"if you can't do what you want to do on your birthday, when can you do it?"
and yes, today is my birthday, and no, i have no compunction about advertising that to the entire world (well, the world that reads this blog, which is, to be fair, much smaller than "the world").
and thus far, it's been a really lovely day. i went to the farmers' market and bought parsley, sage, rosemary, and thyme. (seriously. i did. and i don't mean i purchased the simon & garfunkel song. i purchased the plants. and now i'm going to scarborough fair. . .). and then i bought a good cup of coffee. and i stayed in the sun as long as i could this morning, and i'm going back into it soon.
and so, today also seems like the right day to post a poem of my own, which is not something i do often, because it feels weirdly self-serving, and it feels a little (a lot) like self-promotion, and i'm not very comfortable with any of that. but, well, here it is anyway. (yes, it's the bird poem, for those of you -- cough*dad*cough -- who have requested it).
and, by way of a little introduction, i did make this bird book a long time ago. it's the first book my father said i should publish. it's still tucked up in my closet somewhere, in a faded blue folder with pages dog-eared and battered sticking out the top. it was never finished. but even if i had finished it, i think it would have been a bust of a publication, sadly, especially once the publisher discovered that i'd plagiarized over half of it from the world book encyclopedia "bird" section.
but, as i've talked about in earlier posts, i loved the specificity of the names of the birds; this bird book may be one of the many things that contributed early on to my love of naming things, to holding names in my mouth, to figuring out how to say them. (incidentally, i still have to stutter three times before i can get "quetzalcoatl" out of my mouth). between the bird book and the lands' end catalogues (oh, the colors! "coral, periwinkle, spruce"!) and my parents' gardens, i was set on course for poetry even then, whether i knew it or not.
this poem, then, came much later from a workshop in which we were required to visit with another artist, to spend time with their work and try to write from their work. (this class became the inspiration for the class i teach now on ekphrasis -- writing that comes from art). i visited "pottery rob" and his studio. he was wonderfully kind and patient; i stayed for several hours, in the quiet, the cool, the dark of it. and there were all these tiny pottery creatures in a little net -- sort of a hammock for his creatures. one bird had, it seemed, fallen on the ground a long while ago, and a long crack now ran up its belly, into its breast, ending just below its beak. i held that tiny pottery bird in my hand for a long, long while. i cried. not just for the pottery bird, but for the memory-dam that broke loose, for my own bones which weren't as strong as they should have been, for the bird i'd found long ago on our driveway, for all sorts of things. and this poem is what came from holding that bird.
so, in honor of one more year gone by, and in honor of that tiny cracked bird, and in honor of all the new birds coming out just now to bolster our hope again, here's the poem.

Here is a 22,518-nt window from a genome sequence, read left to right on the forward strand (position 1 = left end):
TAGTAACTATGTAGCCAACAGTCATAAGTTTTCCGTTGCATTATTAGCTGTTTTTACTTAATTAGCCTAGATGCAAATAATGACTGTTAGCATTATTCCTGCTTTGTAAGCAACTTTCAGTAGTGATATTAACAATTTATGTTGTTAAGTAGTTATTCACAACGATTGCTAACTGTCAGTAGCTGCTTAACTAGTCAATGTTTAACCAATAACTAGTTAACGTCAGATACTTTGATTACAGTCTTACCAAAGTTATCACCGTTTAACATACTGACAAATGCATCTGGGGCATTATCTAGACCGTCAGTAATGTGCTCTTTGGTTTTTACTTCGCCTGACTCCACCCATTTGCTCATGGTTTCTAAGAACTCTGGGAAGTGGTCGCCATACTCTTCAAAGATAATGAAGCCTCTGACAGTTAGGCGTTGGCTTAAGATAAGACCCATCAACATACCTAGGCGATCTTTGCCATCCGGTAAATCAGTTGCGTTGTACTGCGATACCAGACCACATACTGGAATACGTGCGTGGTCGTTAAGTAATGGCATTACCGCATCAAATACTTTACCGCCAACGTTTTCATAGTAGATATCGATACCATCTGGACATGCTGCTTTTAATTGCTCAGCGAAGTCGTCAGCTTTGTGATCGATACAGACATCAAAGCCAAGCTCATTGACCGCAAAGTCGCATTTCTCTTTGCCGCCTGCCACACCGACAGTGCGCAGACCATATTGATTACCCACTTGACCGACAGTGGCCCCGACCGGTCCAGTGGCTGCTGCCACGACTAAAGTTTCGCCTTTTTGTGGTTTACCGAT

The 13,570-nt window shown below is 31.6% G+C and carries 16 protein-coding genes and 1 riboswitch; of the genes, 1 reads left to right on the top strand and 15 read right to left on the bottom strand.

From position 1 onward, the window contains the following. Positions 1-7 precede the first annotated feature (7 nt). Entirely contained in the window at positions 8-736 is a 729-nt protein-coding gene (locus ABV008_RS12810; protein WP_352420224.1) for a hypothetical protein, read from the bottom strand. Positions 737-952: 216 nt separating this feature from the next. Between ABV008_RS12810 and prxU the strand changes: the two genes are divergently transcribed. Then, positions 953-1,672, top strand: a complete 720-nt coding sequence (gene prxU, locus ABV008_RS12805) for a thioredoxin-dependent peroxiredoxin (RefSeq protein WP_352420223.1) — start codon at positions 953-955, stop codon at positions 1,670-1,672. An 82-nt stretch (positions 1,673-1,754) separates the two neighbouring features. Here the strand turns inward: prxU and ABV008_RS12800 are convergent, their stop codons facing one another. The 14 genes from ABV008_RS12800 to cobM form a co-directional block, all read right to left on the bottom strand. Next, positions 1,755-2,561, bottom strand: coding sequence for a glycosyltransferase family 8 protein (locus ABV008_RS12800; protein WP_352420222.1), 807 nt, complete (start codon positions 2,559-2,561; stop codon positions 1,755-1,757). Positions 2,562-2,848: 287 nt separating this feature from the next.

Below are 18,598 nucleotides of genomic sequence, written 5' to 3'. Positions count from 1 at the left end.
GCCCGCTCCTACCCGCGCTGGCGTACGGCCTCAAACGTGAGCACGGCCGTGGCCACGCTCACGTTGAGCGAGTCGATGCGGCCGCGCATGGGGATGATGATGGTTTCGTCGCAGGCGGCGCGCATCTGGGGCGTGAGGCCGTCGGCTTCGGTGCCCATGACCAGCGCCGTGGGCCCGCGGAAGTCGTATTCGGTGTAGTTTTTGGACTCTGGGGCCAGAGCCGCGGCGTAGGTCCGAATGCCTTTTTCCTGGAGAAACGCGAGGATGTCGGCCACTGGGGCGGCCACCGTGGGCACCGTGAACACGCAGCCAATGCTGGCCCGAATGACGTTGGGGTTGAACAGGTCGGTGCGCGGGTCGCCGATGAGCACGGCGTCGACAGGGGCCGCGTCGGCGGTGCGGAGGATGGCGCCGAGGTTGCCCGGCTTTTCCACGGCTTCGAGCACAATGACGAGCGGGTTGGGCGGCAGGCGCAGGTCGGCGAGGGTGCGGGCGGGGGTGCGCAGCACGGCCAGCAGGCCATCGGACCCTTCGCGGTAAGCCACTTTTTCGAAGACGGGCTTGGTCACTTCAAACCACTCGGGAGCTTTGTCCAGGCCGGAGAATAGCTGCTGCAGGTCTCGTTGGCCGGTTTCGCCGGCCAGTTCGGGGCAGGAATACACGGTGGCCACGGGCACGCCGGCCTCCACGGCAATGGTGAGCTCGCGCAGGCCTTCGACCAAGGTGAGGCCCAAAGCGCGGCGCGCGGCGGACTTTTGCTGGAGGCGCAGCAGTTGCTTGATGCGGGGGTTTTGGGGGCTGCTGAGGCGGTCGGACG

wing into cloud
when you were seven years old, you started on the bird book.
it was called that, the title page in blocky letters: ‘the bird book.’
a set of colored pencils in a blue and red striped bag, and you
remade the encyclopedia, the backyard,
canary, quetzalcoatl, peregrine falcon, goose.
eight weeks in a row you worked: a folder for the papers, a ruler
for writing straight lines, the blue pencil shortened
and dulled for so much sky. you sketched and erased, drew
and erased until the paper wrinkled and smudged
and tore. you made pages of nests, branches, eggshells,
and all the places you could find for a bird, none of them
your home -- a rainforest, cliffs of gray stone, a stiff birch
tree branch, a wide softening sky. you wrote their names
in a table of contents: page two magpies, page five
pelicans, with captions: “a common songbird,”
“a pair of swimmers, with their young,” “a night hunter.”
all of it first in pencil, then traced over with marker.
the day after finishing the passenger pigeon
page, you walked outside to find a blackbird
on your driveway, its wing folded back, its eye closing
with a blue flower-petal eyelid, its glossed feathers
spoked at wrong angles.
with your mother’s lilac-print gardening gloves,
you scooped the bird up, placed him in a shoebox
on a folded towel. the bird’s eye stayed wild, his heart
against your palm beating like mosquito wings. for hours,
you rocked on your haunches, knee to ankle
numb. with your small girl-body shadow over the box,
you whispered, you hummed and sang, until the feathers
settled, the hollowed bones stilled, and you sat back
on the grass and looked at your wrists.
at night, you closed your nightstand drawer with
the book in its folder, its pages out of order, the heron’s wing
half-shaded, the magpie left without a branch, and a blackbird’s
half-memory of pine tree, rooftop, lighthouse, cold air.
(not yet published. please tell all your publishing friends.)